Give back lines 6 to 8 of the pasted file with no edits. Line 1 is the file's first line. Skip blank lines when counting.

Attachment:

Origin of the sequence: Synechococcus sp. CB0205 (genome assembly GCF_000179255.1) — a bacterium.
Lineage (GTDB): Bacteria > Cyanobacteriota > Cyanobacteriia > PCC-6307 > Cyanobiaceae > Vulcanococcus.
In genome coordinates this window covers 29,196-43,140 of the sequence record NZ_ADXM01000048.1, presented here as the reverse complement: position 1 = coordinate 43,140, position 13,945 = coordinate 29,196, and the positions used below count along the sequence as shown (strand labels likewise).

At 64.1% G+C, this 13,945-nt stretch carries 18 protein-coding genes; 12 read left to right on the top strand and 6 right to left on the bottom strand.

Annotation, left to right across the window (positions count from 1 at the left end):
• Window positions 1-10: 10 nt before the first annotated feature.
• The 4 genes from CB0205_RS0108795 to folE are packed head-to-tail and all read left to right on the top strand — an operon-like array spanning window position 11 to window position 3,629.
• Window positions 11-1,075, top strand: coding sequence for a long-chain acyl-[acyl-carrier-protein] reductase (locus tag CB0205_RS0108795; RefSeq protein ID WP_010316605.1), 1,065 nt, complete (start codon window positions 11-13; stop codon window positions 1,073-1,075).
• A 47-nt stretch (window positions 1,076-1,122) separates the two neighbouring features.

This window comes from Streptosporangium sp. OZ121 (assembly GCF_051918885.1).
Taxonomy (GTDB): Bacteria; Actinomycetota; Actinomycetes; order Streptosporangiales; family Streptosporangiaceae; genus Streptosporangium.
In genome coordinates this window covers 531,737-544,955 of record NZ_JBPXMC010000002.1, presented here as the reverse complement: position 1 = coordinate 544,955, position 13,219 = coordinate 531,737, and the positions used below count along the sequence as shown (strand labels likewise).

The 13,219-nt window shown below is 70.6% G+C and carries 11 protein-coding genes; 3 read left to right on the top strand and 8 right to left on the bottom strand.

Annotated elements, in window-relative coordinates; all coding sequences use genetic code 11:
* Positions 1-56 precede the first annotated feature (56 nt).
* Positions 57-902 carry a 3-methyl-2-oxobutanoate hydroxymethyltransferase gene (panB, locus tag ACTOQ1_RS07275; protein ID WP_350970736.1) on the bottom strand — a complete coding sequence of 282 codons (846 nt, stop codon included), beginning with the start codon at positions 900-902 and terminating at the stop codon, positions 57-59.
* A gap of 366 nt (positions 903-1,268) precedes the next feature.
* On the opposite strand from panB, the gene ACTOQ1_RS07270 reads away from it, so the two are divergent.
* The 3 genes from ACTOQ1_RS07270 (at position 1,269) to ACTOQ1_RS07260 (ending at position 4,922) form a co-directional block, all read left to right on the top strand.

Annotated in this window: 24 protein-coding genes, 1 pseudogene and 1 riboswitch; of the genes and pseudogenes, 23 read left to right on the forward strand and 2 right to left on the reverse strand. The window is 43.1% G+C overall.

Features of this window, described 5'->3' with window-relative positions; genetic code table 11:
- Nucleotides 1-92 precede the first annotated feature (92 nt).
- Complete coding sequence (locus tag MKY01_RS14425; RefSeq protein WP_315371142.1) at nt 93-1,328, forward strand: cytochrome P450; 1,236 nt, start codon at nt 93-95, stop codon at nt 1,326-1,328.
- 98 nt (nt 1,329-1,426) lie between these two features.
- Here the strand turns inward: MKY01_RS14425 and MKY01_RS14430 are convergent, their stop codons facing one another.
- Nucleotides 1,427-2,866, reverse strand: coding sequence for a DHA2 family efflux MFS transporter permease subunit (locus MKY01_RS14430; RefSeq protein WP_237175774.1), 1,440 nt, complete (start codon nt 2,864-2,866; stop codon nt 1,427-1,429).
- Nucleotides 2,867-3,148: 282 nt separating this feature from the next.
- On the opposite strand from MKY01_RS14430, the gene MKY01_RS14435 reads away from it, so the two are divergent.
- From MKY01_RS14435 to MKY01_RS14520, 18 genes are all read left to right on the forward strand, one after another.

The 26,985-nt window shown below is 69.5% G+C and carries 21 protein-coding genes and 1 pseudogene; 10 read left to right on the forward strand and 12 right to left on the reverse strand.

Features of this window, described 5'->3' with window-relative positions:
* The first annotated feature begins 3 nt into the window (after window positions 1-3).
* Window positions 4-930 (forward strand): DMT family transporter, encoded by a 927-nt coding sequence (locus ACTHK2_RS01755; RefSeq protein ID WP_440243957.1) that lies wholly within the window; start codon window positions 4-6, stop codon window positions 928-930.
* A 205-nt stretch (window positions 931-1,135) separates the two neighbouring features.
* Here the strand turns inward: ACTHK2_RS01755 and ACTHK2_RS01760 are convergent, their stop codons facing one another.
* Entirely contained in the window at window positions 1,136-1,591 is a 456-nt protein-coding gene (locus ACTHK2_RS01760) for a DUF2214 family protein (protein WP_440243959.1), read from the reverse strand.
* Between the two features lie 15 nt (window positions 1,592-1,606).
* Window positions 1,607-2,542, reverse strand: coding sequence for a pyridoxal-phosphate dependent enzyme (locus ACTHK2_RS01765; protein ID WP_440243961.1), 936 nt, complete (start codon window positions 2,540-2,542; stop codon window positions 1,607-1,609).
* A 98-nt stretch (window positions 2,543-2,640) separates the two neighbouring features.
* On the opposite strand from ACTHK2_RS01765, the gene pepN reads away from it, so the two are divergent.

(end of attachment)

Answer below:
• Window positions 1-10: 10 nt before the first annotated feature.
• The 4 genes from CB0205_RS0108795 to folE are packed head-to-tail and all read left to right on the top strand — an operon-like array spanning window position 11 to window position 3,629.
• Window positions 11-1,075, top strand: coding sequence for a long-chain acyl-[acyl-carrier-protein] reductase (locus tag CB0205_RS0108795; RefSeq protein ID WP_010316605.1), 1,065 nt, complete (start codon window positions 11-13; stop codon window positions 1,073-1,075).